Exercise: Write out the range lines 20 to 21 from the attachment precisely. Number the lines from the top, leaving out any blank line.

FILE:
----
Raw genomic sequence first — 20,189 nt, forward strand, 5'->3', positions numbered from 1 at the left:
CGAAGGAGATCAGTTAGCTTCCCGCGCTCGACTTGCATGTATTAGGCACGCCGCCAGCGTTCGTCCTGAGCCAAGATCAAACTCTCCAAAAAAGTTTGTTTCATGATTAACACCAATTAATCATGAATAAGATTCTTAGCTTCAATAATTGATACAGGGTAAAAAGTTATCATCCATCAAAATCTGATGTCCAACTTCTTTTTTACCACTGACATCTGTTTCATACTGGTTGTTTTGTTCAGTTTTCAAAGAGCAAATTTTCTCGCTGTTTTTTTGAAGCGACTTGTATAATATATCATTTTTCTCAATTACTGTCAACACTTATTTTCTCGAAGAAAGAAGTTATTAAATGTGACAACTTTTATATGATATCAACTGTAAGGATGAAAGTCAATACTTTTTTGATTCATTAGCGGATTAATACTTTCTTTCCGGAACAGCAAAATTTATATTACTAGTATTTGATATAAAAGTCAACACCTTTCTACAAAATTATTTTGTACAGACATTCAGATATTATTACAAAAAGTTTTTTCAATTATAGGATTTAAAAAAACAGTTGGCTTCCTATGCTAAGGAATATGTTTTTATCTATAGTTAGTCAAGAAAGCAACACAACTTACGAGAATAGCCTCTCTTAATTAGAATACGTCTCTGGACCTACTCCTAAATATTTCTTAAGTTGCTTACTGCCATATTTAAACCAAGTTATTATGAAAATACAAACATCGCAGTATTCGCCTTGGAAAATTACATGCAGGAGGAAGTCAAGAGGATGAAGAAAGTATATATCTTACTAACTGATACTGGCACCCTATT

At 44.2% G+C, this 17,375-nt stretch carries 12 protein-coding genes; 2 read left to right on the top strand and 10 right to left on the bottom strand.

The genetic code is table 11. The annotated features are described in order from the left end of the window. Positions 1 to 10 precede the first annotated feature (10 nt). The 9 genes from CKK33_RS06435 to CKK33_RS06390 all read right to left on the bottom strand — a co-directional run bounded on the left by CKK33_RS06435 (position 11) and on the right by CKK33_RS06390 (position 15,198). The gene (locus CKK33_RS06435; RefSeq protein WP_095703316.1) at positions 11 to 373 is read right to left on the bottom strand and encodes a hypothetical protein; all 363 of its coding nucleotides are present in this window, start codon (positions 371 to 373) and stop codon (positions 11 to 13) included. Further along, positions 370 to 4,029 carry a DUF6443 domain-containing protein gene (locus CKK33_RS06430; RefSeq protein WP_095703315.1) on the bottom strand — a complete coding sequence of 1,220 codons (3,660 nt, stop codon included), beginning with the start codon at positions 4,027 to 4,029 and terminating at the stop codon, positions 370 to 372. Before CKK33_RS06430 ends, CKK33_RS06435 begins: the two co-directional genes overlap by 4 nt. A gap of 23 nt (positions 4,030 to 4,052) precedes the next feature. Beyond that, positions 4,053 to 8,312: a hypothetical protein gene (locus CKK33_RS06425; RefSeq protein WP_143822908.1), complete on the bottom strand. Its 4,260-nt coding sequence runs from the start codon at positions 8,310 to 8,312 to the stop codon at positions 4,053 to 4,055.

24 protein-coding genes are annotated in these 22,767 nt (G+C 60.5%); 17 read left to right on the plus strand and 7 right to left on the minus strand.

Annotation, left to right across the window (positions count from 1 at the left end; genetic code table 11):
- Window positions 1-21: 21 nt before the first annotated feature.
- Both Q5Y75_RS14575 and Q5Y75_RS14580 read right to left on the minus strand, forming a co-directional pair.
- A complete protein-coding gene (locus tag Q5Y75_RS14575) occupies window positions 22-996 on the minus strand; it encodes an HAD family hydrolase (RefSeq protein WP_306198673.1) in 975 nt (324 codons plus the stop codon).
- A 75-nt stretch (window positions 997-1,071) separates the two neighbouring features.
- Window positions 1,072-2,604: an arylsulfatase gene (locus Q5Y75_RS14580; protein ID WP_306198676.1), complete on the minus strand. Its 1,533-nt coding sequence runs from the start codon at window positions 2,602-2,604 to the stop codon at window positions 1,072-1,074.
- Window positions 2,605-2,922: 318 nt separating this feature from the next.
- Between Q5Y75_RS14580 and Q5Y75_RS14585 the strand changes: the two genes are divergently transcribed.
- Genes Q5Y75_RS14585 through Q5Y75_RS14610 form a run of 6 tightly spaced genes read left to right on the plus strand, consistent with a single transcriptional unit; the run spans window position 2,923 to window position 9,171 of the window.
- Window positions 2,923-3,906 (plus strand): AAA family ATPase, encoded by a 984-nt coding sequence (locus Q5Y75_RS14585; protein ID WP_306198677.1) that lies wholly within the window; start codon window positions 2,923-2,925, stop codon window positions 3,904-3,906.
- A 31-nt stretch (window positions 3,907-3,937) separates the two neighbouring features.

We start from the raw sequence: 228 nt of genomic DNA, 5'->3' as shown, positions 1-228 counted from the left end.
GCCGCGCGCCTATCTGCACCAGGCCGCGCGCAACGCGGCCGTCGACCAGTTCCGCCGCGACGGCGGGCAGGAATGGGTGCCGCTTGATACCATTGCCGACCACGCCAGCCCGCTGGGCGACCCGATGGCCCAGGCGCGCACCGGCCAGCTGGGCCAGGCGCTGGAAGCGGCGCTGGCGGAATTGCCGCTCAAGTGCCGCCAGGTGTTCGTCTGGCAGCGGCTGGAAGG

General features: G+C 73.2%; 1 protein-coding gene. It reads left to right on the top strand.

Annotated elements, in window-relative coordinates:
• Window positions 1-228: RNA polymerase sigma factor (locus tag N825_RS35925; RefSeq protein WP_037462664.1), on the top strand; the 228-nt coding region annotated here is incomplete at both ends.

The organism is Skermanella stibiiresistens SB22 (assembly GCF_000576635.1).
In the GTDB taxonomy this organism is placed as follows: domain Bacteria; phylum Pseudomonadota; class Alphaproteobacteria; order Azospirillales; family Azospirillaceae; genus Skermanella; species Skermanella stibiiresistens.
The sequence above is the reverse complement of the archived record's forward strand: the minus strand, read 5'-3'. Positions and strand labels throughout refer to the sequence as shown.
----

Annotated elements, in window-relative coordinates:
• Window positions 1-228: RNA polymerase sigma factor (locus tag N825_RS35925; RefSeq protein WP_037462664.1), on the top strand; the 228-nt coding region annotated here is incomplete at both ends.